Last Sunday, farmers in New South Wales, Queensland and South Australia enacted National Chop Day, on which they began illegally removing trees on their property in defiance of what they claim are unconstitutional laws against land clearing.



A farmer defies vegetation management laws on National Chop Day.


They are calling it civil disobedience, and promising to cut down an ever-growing number of trees (one tree for 1 July, two trees for 2 July, and so on) until they receive compensation for the land which is protected by state land management laws. According to Steve Truman, farmers’ advocate and owner of livestock marketing firm Agmates, the Chop Day plan was not devised to make friends: it’s about alerting people to issues of land management and just compensation for the removal of their freehold land rights.

“We know that National Chop Day is offensive, particularly to people in the city and to people who believe there is bugger all scrub out there. But the facts are that here in QLD, 81% of the state is covered in scrub,” Truman told Crikey.

“The restrictions of the land management acts make it impossible for these farmers to make a living. They are squeezing the lifeblood out of the bush. You’ve only got to look at the woody weed infestation in Western NSW to see how the act is turning formerly productive land into totally unproductive land. It hasn’t served any sort of conservation purpose because it has killed off the bio-diversity of that country.”

And if it’s attention they wanted, it’s attention they are getting. The following are comments received by Agmates: 

You greedy monsters make me sick. We have precious little scrub left and if you had your way there would be none…I hope you get nothing. — Anonymous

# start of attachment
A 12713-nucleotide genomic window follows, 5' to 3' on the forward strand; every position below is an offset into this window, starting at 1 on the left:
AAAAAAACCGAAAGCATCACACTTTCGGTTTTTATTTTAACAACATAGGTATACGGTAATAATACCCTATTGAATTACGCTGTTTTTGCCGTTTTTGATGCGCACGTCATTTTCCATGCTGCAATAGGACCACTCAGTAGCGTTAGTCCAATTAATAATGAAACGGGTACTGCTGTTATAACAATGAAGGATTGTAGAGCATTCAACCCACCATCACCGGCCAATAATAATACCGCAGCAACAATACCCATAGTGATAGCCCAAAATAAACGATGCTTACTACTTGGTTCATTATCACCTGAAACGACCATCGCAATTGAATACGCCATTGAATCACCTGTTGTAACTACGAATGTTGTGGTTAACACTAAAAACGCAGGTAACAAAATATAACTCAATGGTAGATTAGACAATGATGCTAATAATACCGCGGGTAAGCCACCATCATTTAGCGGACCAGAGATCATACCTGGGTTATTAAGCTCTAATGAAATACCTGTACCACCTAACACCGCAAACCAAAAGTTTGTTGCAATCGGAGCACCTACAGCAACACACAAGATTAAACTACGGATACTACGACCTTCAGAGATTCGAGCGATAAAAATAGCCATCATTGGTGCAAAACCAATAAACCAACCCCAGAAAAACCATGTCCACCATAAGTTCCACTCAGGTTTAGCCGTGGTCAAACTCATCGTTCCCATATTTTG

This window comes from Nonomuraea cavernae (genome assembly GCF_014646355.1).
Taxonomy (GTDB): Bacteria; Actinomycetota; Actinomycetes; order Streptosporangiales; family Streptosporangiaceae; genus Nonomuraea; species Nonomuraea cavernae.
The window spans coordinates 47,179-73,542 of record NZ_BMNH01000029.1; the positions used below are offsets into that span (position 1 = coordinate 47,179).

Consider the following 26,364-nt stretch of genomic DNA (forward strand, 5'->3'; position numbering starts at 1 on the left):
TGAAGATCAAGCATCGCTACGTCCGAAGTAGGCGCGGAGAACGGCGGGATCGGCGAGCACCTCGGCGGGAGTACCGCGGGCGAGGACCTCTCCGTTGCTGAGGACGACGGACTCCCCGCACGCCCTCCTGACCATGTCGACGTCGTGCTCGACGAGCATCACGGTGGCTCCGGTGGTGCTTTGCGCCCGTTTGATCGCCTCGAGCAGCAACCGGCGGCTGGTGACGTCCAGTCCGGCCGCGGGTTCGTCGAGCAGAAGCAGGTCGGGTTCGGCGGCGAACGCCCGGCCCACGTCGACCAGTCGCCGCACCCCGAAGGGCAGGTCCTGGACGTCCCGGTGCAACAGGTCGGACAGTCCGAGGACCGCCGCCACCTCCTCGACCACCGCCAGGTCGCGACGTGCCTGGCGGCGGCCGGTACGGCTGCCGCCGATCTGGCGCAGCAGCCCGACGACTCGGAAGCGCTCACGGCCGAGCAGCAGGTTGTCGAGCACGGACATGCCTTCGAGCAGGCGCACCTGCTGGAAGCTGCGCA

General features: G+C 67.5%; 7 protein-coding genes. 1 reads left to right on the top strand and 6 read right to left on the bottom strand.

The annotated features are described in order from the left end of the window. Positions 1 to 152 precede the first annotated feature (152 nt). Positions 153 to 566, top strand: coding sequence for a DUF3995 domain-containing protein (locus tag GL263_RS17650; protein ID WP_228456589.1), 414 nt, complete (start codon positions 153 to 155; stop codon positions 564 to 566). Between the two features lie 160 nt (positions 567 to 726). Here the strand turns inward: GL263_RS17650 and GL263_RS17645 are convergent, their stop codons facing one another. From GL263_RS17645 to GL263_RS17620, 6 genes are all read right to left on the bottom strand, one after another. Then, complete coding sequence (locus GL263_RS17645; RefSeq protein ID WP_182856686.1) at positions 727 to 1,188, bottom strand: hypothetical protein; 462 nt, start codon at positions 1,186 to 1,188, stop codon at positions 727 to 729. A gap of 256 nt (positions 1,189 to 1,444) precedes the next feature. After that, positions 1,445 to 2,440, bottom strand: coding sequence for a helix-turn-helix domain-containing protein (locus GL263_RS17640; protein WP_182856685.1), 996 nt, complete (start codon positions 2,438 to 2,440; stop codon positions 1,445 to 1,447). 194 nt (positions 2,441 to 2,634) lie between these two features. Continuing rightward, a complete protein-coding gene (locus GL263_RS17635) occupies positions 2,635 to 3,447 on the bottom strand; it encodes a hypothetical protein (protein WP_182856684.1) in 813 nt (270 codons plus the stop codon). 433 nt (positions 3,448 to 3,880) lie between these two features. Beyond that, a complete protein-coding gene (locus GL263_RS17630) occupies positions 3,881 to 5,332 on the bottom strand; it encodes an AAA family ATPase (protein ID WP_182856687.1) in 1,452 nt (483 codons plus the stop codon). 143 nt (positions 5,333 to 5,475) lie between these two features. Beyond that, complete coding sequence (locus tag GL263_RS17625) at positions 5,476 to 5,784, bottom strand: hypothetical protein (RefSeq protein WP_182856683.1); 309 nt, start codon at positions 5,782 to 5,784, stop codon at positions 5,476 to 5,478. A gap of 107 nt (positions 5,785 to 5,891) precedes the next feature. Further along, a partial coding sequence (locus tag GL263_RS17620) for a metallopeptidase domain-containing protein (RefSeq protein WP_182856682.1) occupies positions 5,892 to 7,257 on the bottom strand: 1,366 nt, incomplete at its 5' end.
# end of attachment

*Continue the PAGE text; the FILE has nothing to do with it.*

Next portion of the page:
I think that all members of Agmates would be better off chopping thier (sic) own heads off, what a stupid lot they are, do they also think the world is flat and the moon is made of cheese, and i not a city folk but a green farmer who nurtures his land not rapes it ! — ANON CHARMER

Phil Koperberg, the NSW Minister for Minister for Climate Change Environment and Water, told ABC radio yesterday that he preferred negotiation on these issues, a claim that Truman denies:

Despite what Koperberg says about an “my door is always open”, he and his office have “stone walled” any and all approaches. They have made to talk about the issues. Koperberg received a letter two weeks before the action started notifying of the action and offering to “talk” and avert it. The letter was never acknowledged or responded to.

Koperberg adds that his department will “be trying to identify cases where trees have been deliberately chopped down in contravention of the provisions and then we’ll decide what action if any should be taken.”

Queensland’s environment minister Craig Wallace concurs, telling Crikey his view mirrors that of the National Farmers’ Federation. The NFF says it “understands the frustration at the regulations” but “under no circumstances” supports the illegal removal of trees. “Farmers are increasingly being seen as part of the solution to environmental degradation, but this minority group is undermining that view.”

Meanwhile, Agmates are claiming that 6,000 trees were removed yesterday, with 8,000 to follow today.